Aaron Moen has been doing art since he was a child growing up in Hastings, watching his father paint impressionistic landscapes. At 21, Moen created a business that paints building exteriors. In the cold months when no one wants to be outside, Moen works on his own paintings of animals and landscapes.

Now, Moen's winter hobby is on display at the Hastings Art Center.

The majority of the subjects in Moen's paintings focus on Minnesota scenes and animals: a squirrel, Split Rock Lighthouse and water rushing over rocks at Jay Cooke State Park.

"Animals (were) kind of my first love and I came to do drawings and paintings of (them) and then I branched out into more landscapes," Moen said.

Some of Moen's paintings show classic Minnesota animals: black bear, moose and red fox. However, there are paintings that do not seem to fit in with the others - a snow leopard, for example.

Moen revealed his not-so-secret secret: many of the animals he paints are actually in the Minnesota Zoo. He will take a photo of animals in the zoo and then combine that image with another photo he took for the background.

The painting of a moose that is currently on display at the arts center is a combination of two photos Moen took. The first was of a moose (taken at the zoo) and the second photo was of a large evergreen that he thought would be a good background.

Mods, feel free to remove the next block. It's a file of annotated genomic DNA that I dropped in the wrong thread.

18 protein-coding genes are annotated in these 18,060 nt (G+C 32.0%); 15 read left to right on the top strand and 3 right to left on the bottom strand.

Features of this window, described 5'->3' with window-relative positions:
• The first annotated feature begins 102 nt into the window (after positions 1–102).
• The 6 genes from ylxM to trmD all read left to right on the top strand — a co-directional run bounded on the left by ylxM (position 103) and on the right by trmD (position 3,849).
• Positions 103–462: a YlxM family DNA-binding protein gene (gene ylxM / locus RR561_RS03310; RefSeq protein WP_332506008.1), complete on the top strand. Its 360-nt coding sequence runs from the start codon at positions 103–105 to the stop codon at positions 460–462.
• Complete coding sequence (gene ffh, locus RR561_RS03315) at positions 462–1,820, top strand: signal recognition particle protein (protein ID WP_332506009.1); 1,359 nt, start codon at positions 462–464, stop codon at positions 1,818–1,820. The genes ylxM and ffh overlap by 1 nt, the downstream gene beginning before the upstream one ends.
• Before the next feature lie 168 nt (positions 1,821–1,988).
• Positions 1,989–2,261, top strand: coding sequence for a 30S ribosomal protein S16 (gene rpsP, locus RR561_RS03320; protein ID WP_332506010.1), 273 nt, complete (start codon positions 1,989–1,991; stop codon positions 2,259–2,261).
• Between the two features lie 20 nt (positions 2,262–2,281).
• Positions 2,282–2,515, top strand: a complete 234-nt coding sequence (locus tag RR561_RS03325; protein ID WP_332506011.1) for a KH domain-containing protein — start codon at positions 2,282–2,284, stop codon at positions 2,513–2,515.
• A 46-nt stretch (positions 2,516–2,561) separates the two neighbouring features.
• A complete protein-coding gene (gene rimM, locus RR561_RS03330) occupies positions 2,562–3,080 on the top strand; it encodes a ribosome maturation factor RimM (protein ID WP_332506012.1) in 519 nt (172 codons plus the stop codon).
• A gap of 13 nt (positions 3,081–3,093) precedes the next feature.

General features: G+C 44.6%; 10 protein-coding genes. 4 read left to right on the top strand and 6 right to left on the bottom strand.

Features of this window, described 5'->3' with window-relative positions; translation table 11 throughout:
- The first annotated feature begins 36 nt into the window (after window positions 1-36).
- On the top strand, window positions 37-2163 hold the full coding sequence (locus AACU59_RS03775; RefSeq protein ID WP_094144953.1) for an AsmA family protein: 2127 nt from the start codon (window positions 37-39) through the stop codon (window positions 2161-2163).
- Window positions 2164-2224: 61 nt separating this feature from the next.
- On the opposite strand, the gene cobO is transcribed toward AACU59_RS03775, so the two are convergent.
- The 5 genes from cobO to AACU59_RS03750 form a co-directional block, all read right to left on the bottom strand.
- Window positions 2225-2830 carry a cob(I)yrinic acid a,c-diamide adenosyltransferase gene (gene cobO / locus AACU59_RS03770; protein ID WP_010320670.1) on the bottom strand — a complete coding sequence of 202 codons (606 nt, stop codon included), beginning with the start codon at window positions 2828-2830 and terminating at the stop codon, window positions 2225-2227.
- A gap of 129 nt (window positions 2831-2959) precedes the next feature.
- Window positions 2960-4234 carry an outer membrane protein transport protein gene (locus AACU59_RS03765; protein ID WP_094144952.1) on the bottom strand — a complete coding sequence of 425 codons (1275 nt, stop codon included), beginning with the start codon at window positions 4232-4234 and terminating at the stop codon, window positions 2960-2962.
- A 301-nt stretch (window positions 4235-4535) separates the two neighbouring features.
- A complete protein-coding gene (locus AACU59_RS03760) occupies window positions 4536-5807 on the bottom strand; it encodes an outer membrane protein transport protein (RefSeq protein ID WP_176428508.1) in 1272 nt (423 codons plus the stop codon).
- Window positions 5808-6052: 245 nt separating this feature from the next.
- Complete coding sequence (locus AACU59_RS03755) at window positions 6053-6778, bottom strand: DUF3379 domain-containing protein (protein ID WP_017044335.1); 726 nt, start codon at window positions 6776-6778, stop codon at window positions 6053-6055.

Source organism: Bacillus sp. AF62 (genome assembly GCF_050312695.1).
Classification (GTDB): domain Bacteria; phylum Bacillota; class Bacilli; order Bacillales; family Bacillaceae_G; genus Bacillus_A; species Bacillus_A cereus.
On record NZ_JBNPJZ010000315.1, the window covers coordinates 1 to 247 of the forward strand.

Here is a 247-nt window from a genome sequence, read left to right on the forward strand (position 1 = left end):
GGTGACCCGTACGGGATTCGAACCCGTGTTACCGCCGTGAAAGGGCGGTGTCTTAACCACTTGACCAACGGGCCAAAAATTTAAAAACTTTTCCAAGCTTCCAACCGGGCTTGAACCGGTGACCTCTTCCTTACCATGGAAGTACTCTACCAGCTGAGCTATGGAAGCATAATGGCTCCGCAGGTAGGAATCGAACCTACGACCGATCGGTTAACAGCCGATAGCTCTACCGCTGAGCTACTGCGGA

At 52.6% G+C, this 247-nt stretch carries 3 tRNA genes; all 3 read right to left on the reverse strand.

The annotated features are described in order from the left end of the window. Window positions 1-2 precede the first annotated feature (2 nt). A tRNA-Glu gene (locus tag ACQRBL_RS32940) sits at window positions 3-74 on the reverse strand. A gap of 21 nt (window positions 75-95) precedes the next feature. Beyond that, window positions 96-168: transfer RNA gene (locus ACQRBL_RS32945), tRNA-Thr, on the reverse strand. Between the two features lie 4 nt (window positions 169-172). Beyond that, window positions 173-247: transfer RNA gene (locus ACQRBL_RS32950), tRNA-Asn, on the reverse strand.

Some landscapes and animals are also based on photos Moen took at state and national parks throughout the United States.

When asked how long it takes to complete a painting, Moen was unable to give an exact amount of time. One reason is because the length is dependent on the size of the painting. Also, he is usually working on three or four paintings at a time.

Moen works in oils, and they take a few days to completely dry. While the background of one painting is drying, he will work on the foreground of another or add finishing details to a third. With this process, Moen usually completes about seven to 10 paintings a winter.

Though all of Moen's paintings are oils, not all of his work displayed at the Hastings Art Center is. A couple of the pieces are giclee, or a print of a painting that is put on canvas.

One giclee piece is a fox. Moen's wife did not want him to display the original painting in the show.

"She's got the original at home and she made me sign a paper that I wouldn't sell it," said Moen with a smile.

The Hastings Art Center will be displaying Moen's work through Jan. 12.